Please help me tame the bass beast

I own the Joseph Audio RM50si's which go all the way down to 20Hz. My preamp is the Classe SSP-75 and the amp is the Classe CAV-150. CD is Sony SCD 777. The 75 does not have controls to turn down the bass level. What can I do accoustically to eliminate such an annoying rumble in the mid bass. I moved them around the room but nothing seemed to really make a difference. Is the problem the amp or the speakers or the room. I have read reviews on this site and people seem to think Classe amps deliver a lot of muddy bass. The low bass frequencies seem to be okay, it is really the mid bass that is the problem. If I sit really close it is better but not great. What can I do?? My room is rectangular 18x12. Please offer me some suggestions. They are great speakers except for this problem.
subwoofers. they will work well, even w/full-range speakers. they will allow you to place your main speakers optimally for image & soundstage w/o regard to bass response - use the sub(s) for that. my subs were effective even w/my old thiel 3.5's, which were rated -2db @ 20hz. passive subs (i like vmps) an active x-over like a marchand xm-9, will allow for a seamless blend w/most any monitor, full-range or otherwise...

one caveat - your room may perhaps be a bit small for a truly full-range speaker, & even optimally locating a sub may not help. i also suggest you look into some sound-treatment, like tube-traps, etc...

doug s.

I don't know what you could do acoustically that wouldn't take a lot of trial and error on your part. But you could probably fix the problem easily via a digital processor like the low-cost Behringer 8024, or a more expensive TacT product like the RCS 2.0. If I were in your shoes, those are the options that I'd be considering. Good luck!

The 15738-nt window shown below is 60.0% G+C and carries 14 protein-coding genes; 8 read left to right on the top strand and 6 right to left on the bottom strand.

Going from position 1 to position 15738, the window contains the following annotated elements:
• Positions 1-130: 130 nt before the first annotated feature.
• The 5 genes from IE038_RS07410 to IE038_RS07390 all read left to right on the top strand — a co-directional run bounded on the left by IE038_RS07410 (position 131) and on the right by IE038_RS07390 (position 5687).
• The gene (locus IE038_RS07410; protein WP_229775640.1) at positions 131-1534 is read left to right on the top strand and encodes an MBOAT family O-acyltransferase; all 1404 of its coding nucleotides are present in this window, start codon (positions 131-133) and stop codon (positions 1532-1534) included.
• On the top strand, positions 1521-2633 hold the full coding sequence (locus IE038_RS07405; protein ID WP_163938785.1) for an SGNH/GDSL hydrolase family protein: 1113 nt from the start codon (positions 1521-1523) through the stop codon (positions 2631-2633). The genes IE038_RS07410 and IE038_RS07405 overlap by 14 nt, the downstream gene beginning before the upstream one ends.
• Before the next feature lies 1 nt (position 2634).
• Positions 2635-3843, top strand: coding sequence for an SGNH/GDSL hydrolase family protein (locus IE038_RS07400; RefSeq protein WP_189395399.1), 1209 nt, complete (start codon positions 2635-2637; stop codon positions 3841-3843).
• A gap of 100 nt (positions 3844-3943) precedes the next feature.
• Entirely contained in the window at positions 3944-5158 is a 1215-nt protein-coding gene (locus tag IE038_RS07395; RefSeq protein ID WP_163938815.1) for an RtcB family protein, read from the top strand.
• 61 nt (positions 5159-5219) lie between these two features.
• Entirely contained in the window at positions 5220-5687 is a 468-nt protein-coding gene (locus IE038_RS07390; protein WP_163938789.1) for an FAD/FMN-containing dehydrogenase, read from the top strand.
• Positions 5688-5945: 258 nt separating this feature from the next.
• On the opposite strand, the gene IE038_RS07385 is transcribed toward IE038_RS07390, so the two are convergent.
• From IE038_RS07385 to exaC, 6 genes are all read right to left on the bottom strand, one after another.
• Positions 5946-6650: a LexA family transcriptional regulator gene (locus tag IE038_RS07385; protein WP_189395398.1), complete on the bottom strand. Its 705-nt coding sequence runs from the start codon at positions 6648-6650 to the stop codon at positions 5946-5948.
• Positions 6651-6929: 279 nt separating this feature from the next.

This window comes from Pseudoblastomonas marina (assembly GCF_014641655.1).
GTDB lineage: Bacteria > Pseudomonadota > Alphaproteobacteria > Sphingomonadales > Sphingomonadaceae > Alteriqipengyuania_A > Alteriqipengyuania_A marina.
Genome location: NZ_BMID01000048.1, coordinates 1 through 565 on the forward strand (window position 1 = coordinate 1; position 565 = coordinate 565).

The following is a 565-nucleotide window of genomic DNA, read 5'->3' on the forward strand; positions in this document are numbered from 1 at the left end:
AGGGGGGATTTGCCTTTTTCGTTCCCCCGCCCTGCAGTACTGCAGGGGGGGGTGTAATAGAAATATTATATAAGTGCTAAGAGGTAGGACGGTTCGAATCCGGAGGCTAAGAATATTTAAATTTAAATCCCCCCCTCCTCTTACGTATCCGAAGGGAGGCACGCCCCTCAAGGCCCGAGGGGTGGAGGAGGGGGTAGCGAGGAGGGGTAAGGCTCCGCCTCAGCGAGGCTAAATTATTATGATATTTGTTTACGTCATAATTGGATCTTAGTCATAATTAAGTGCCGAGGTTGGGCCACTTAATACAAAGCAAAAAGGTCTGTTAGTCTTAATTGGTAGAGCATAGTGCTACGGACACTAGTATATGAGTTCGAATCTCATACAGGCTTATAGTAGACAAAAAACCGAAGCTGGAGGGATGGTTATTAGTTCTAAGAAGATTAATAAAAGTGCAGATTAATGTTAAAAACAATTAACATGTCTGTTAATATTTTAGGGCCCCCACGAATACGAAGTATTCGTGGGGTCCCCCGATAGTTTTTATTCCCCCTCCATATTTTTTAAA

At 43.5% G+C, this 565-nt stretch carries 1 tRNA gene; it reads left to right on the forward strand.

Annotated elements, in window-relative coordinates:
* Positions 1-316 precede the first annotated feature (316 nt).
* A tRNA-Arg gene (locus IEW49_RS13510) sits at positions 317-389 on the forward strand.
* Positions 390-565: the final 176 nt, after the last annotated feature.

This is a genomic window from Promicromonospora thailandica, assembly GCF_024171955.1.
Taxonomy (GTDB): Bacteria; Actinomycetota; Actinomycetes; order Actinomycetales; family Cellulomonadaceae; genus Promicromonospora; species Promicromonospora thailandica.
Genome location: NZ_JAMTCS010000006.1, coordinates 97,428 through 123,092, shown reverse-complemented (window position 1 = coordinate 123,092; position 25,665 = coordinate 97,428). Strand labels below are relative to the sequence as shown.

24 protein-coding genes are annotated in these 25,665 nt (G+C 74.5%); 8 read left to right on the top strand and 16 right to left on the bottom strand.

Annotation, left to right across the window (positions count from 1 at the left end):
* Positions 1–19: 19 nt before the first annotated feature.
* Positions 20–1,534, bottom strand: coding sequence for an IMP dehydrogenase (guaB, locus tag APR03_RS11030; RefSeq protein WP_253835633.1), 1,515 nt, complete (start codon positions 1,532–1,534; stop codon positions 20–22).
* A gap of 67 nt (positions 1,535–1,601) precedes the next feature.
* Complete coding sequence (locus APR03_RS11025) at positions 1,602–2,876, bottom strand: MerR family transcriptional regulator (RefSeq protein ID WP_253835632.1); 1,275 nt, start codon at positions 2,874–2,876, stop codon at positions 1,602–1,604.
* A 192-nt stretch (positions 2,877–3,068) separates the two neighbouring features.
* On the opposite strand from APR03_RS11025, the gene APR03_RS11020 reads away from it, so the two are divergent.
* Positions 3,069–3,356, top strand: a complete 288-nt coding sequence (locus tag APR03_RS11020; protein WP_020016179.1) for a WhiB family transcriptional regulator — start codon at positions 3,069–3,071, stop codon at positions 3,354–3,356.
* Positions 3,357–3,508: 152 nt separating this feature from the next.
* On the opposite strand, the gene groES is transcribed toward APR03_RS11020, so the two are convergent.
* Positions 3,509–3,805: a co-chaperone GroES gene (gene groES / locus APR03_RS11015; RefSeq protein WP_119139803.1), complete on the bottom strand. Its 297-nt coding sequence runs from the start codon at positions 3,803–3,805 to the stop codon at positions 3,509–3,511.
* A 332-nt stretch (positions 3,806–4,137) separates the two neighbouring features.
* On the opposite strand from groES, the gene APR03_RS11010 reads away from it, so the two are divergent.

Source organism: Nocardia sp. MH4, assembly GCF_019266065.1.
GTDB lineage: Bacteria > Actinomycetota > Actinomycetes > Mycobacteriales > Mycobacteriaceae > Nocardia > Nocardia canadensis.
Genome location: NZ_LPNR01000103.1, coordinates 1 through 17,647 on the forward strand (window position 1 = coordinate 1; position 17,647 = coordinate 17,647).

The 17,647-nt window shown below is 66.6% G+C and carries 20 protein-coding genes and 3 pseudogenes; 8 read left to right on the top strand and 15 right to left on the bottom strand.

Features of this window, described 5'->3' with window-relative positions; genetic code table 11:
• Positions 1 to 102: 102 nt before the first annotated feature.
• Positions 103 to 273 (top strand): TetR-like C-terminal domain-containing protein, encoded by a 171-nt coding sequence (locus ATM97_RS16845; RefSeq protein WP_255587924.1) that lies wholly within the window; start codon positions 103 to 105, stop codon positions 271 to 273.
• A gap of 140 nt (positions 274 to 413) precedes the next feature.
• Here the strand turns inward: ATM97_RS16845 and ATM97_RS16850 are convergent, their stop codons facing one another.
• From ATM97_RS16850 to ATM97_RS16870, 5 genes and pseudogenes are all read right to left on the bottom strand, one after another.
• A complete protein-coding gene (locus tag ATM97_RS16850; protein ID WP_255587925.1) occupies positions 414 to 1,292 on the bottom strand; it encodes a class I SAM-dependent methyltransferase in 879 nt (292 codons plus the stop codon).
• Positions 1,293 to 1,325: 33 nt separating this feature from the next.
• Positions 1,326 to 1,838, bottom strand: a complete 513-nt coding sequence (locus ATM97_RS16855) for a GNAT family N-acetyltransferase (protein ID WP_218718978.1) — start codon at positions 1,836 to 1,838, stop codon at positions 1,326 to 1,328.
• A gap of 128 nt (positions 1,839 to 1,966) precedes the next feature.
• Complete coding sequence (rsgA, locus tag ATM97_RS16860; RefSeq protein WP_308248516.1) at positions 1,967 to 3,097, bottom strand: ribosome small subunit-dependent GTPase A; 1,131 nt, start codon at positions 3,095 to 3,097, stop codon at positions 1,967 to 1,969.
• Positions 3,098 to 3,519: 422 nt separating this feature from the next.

I wonder what stands do you use if any. I have Totem Forest speakers that are standing on the 3/4"MDF platform with their original ball-feet and the platform is placed on the vibrapods. That setup brings more natural bass and eliminates floor resonance.

The floor resonance might be your problem.
I agree with Plate. In my mind, you have 3 options:
1) Get a Tact room correction unit. It works exactly as advertised.
2) Try positioning the speakers along the opposite wall they are on now (ie if on short wall now, put them along the long wall).
3) If they are ported, try stuffing the ports with something like dacron, etc
As an aside, I am sure Mr Joseph could help you out as well. Best of luck.

From your room dimensions it appears as though you might have a standing wave problem. This occurs when 2 dimensions of the room are equally divisible (usually the parallel walls in-front and behind your speakers). Standing waves create bass 'hotspots' where bass frequencies are in phase, and pockets where bass frequencies are out of phase.

If your listening position seats you 'in' or at the high point of in-phase standing wave you hear double the volume of the effected frequency(ies). Conversely if you were to seat yourself at the low point where the standing wave is out of phase you would likely hear very little or nothing.

Your room isn't that large, so its my guess that you're getting a 'sympathetic resonance' from the drywall in your listening environment - a singular bloated bass region. And that THIS is probably a product of an in-phase standing wave.

What height is your ceiling in the room? ...If this too is divisible by the same common number you are unfortunately trying to make music the acoustic environment from hell.

If I'm correct the only practical thing (that I'm aware of - aside from digital room correction) is to calculate the standing wave frequencies, and see if you can eliminate them with bass tubes or other similar absorbers. Another (although less desirable IMHO) is to find the offending frequencies and modify your crossovers to compensate for your room issues. This could be done by the speaker mnfr.

Any one else have a different diagnosis/suggestions...?